First, a little review.
Recall that the **square integrable functions form a vector space**,
much like the familiar 3D vector space.

in 3D space becomes

The **scalar product** is defined as

and many of its properties can be easily deduced from the integral.

As in 3D space,

the magnitude of the dot product is limited by the magnitude of the vectors.

This is called the

**Operators are associative** but not commutative.

An **operator transforms one vector into another vector**.

Eigenfunctions of **Hermitian operators**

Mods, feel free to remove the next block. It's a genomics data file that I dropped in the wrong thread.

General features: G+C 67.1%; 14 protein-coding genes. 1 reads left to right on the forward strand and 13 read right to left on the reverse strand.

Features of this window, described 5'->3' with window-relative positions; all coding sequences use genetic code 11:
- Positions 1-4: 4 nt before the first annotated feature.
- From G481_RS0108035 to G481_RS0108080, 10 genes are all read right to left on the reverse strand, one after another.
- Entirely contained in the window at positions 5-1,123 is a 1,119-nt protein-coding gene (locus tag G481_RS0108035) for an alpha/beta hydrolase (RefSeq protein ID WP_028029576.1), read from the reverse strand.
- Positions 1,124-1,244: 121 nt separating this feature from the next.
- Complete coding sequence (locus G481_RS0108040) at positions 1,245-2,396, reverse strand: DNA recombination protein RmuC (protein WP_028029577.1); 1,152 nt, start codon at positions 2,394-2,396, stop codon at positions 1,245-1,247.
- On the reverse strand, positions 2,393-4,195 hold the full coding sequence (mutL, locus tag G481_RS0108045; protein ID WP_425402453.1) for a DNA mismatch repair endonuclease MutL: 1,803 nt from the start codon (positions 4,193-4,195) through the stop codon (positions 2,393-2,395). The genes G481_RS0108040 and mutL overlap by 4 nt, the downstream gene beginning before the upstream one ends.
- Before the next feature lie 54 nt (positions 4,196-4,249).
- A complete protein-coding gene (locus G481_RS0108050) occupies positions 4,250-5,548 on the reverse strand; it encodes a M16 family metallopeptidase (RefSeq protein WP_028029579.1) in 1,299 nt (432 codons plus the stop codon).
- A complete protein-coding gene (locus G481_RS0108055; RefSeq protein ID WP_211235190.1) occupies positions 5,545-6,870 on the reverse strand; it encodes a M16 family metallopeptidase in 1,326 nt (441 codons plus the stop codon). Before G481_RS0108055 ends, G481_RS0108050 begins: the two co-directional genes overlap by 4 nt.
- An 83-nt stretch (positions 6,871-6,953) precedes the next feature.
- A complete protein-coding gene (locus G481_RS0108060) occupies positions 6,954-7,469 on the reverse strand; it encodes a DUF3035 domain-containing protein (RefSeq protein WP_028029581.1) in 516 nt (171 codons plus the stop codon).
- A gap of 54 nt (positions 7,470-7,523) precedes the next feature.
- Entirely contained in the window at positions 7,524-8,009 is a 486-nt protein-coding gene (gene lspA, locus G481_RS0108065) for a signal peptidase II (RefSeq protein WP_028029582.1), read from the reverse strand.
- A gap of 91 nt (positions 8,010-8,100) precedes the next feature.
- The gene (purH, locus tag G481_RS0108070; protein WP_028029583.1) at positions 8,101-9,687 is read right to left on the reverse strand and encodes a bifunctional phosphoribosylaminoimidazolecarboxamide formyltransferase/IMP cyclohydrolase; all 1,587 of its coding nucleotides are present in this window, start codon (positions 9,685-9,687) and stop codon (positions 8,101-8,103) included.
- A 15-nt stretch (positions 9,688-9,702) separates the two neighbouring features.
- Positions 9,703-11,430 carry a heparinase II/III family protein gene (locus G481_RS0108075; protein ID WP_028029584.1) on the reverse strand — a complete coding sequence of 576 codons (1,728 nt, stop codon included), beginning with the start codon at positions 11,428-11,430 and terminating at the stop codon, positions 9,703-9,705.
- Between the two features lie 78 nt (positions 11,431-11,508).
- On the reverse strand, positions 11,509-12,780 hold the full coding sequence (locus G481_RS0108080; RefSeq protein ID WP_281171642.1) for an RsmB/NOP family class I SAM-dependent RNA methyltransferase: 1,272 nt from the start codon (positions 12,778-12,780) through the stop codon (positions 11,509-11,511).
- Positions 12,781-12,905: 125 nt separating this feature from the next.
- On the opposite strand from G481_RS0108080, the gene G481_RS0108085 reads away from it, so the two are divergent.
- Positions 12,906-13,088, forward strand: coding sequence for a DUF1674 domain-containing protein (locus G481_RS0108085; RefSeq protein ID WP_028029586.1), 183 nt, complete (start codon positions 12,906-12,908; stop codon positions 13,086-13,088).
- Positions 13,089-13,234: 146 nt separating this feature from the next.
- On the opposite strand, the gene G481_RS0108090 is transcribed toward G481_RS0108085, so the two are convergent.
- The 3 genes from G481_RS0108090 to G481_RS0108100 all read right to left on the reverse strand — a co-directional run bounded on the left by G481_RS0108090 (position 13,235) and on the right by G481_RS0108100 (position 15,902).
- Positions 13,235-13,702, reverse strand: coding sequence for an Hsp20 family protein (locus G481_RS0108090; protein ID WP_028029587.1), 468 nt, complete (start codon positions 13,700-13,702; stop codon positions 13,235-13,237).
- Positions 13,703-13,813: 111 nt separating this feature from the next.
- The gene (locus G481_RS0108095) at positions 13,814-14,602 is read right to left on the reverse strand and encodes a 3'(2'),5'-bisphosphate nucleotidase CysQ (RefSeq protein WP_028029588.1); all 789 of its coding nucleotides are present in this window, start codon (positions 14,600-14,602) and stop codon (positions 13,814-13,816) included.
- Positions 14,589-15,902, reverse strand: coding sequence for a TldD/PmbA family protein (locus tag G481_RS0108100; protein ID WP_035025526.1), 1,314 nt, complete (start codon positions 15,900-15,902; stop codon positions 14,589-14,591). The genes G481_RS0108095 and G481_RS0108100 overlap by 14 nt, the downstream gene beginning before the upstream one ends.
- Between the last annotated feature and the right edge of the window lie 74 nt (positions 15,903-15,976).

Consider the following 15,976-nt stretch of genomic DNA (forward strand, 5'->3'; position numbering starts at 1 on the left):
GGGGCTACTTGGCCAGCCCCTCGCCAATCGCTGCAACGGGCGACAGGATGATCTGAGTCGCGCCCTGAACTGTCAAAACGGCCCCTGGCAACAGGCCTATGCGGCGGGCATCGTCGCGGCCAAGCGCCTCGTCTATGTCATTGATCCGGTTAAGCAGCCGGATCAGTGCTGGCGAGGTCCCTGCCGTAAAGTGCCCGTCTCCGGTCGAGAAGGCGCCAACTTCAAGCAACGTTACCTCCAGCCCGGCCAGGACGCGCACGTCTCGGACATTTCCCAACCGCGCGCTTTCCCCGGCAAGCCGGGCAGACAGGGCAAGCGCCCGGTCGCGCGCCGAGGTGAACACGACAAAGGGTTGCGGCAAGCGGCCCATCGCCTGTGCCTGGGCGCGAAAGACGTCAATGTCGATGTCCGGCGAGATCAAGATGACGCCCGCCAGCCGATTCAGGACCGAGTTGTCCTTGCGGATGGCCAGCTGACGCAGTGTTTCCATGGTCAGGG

form an

Note that we can simply describe the eigenstate at .

Expanding the vectors and ,

we can take the dot product by multiplying the components, as in 3D space.

The expansion in energy eigenfunctions is a very nice way to do the
**time development of a wave function**.

The basis of **definite momentum states** is not in the vector space,
yet we can use this basis to form any state in the vector space.

Any of these amplitudes can be used to define the state.

Jim Branson 2013-04-22